iPhone 7 Plus Low-Light Photo Capabilities Shown Off at U.S. Open

After sharing a collection of photographs taken with the iPhone 7 Plus at the Titans-Vikings game yesterday, Apple CEO Tim Cook this morning tweeted out another group of photos captured with Apple's new 5.5-inch iPhone, now providing a few examples of low-light photography.

2016 US Open
The new set of photos were taken by ESPN photographer Landon Nordeman during the U.S. Open. According to the publication, "the autofocus and exposure performed exceedingly well in various lighting conditions -- so that even with one hand, he could get the shot."

2016 US Open
Better low-light photography was emphasized by Apple in the new ad for the iPhone 7 and iPhone 7 Plus. The improved conditions in low-light situations, as well as crisper and brighter photos, come at the hands of the iPhone 7's 28mm 12-megapixel camera with optical image stabilization, a wider f/1.8 aperture 6-element lens, wide color capture, and a new Apple image signaling processor.

2016 US Open
The iPhone 7 Plus has all of these features, with the addition of a second 12-megapixel 56mm telephoto lens with an f/2.8 aperture, enabling a new and highly-detailed 2x optical zoom ability. Nordeman's style -- described as "surprising moments from unique perspectives, using color and composition without distracting his subjects" -- was enhanced thanks to the portability of the iPhone 7 Plus, which provides various DSLR-quality features without needing a cumbersome camera system.

2016 US Open
Yesterday, an enterprising Redditor used EXIF data from the photos shared by Sports Illustrated to derive the sizes of the main and secondary camera sensors on the iPhone 7 Plus, also using information known about the sensor on the iPhone 6s. According to the user, the main lenses on the iPhone 7 and iPhone 7 Plus are nearly identical in size to the one on the iPhone 6s.

The actual focal length of the main camera is 3.99mm, derived from one of the photos EXIF data. A 1/3in sensor has a crop factor of 7.21, and the iPhone 6S' sensor is 1/3in. The math is below:

iPhone 6S (1/3in sensor) = 4.15mm x 7.21 = 29.92mm for a 35mm equivalent lens.
iPhone 7 Plus main sensor = 3.99mm x (7.21?) = 28.7679mm, very close to Apple's claimed 28mm.
iPhone 7 Plus telephoto sensor = 6.6mm x (8.6?) = 56.8mm, very close to the claimed 56mm as well. For a 1/3.6in sensor, the crop factor is 8.6.

Edit: For context, a larger sensor size allows for shallower depth of field, or the use of bigger and/or more pixels. Generally, the smaller the sensor, the worse it performs; however, we all know Apple pushes out some quality components so this doesn't necessarily mean it's true. Example: The 6S cramming 4million more pixels, and its pixel size being reduced from 1.5microns to 1.22microns to retain the same 1/3in sensor size, yet, they kept image noise performance still similar to the 6, basically having more detail at almost no cost.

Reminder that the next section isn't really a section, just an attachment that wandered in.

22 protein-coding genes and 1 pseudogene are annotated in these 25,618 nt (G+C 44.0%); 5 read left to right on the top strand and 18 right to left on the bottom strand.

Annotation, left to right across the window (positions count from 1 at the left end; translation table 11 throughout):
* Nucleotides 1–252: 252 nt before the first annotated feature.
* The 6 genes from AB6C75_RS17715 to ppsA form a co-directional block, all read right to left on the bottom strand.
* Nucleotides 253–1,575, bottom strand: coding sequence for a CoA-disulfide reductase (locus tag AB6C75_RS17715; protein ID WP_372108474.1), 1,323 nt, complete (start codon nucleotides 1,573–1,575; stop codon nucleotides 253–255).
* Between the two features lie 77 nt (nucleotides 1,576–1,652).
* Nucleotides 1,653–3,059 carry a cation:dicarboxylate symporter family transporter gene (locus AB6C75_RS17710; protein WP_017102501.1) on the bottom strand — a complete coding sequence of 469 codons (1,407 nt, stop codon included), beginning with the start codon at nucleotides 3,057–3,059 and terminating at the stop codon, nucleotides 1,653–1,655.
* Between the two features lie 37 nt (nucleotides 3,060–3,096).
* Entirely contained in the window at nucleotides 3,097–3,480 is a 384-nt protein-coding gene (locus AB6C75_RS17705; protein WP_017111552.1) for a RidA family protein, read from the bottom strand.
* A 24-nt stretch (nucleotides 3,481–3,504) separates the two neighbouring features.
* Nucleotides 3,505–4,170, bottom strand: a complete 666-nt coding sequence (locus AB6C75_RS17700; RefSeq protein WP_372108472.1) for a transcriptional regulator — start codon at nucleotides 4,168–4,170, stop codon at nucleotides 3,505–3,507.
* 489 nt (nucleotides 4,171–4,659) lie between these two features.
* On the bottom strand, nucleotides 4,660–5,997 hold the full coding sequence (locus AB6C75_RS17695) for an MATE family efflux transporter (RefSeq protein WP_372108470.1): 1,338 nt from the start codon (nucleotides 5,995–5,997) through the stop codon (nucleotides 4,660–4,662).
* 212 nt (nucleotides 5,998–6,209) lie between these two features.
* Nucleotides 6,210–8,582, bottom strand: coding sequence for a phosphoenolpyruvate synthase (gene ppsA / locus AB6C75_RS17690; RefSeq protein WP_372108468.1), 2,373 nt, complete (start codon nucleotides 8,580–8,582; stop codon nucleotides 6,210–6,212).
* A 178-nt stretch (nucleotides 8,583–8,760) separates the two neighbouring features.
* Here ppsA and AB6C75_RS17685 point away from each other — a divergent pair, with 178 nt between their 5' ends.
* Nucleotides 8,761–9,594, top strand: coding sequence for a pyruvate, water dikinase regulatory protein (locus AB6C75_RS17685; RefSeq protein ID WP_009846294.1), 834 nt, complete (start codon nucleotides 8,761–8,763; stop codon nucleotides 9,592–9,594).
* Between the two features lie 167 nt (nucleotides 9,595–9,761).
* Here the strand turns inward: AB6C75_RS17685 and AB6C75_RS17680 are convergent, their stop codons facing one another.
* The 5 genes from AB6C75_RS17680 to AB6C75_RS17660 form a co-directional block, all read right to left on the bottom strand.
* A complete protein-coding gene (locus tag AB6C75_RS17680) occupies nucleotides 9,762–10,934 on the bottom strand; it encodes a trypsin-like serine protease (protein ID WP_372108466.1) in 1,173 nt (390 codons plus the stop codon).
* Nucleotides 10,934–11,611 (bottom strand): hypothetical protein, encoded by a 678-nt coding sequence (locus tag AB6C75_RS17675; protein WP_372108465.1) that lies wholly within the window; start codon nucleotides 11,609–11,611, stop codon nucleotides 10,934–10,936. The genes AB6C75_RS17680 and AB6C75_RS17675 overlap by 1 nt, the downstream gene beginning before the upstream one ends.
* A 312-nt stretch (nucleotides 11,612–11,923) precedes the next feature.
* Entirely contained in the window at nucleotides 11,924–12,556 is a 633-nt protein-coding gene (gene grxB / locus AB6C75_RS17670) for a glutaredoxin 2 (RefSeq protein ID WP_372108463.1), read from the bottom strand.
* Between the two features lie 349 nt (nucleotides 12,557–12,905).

The first iPhone 7 pre-order customers have already begun receiving shipment notifications regarding their incoming orders, which are preparing to arrive this Friday, September 16. Also launching this Friday is the Apple Watch Series 2, which the company announced alongside the iPhone 7 last week in San Francisco.

Check out the full collection of photos taken with the iPhone 7 Plus at the US Open here.

Related Forum: iPhone

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Top Rated Comments

SMIDG3T Avatar
101 months ago
I'm all for Tim getting excited and spotlighting these photos (along with the NFL pics).

But Apple needs to quit comparing cell phone cameras to DSLR's. There is no comparison.
Phil said on-stage not to abandon DSLR's and that they're not a direct replacement.
Score: 24 Votes (Like | Disagree)
keysofanxiety Avatar
101 months ago
I'm all for Tim getting excited and spotlighting these photos (along with the NFL pics).

But Apple needs to quit comparing cell phone cameras to DSLR's. There is no comparison.
When you compare a camera in a phone to a professional DSLR, it's more to demonstrate how far the technology has come along. And you can't deny that the quality is getting better and better per generation.

Not for one minute are Apple or Phil suggesting that a phone could ever be a replacement for a DSLR; not now, and not in the next decade. That was one of the things explicitly stated in the keynote.

However the quality of some photographs against DSLRs really highlights just how impressive the camera is.
Score: 23 Votes (Like | Disagree)
djcerla Avatar
101 months ago
Not an expert, but these look way more impressive than those in daylight to me! They just look great, no smartphone "look".

But again, I'm not a photographer.
Score: 16 Votes (Like | Disagree)
Mike84 Avatar
101 months ago
These are great photos, but what really makes them great aside from the quality is the phone being in the right hands, i.e., composition.
Score: 15 Votes (Like | Disagree)
sashimimi Avatar
101 months ago
None of these photos are in "low light condition". High contrast + good dynamic (+ presumably HDR) in order to slightly bring out shadows, OK, but not low light. I'd like to see how the sensor and phone behaves in low light with low contrast, thus maxing out ISO.

I'm not up to date in iphone / iOS technology : can iphone shoot raw ? if so, what the bitdepth of the raw info ? can an app like snapseed (if google ported it to iOS) do wonders?
Score: 14 Votes (Like | Disagree)
Mike84 Avatar
101 months ago


One of my favorites from the selection. All of those expensive DSLRs and an iPhone 7+ hiding behind them all.
Score: 14 Votes (Like | Disagree)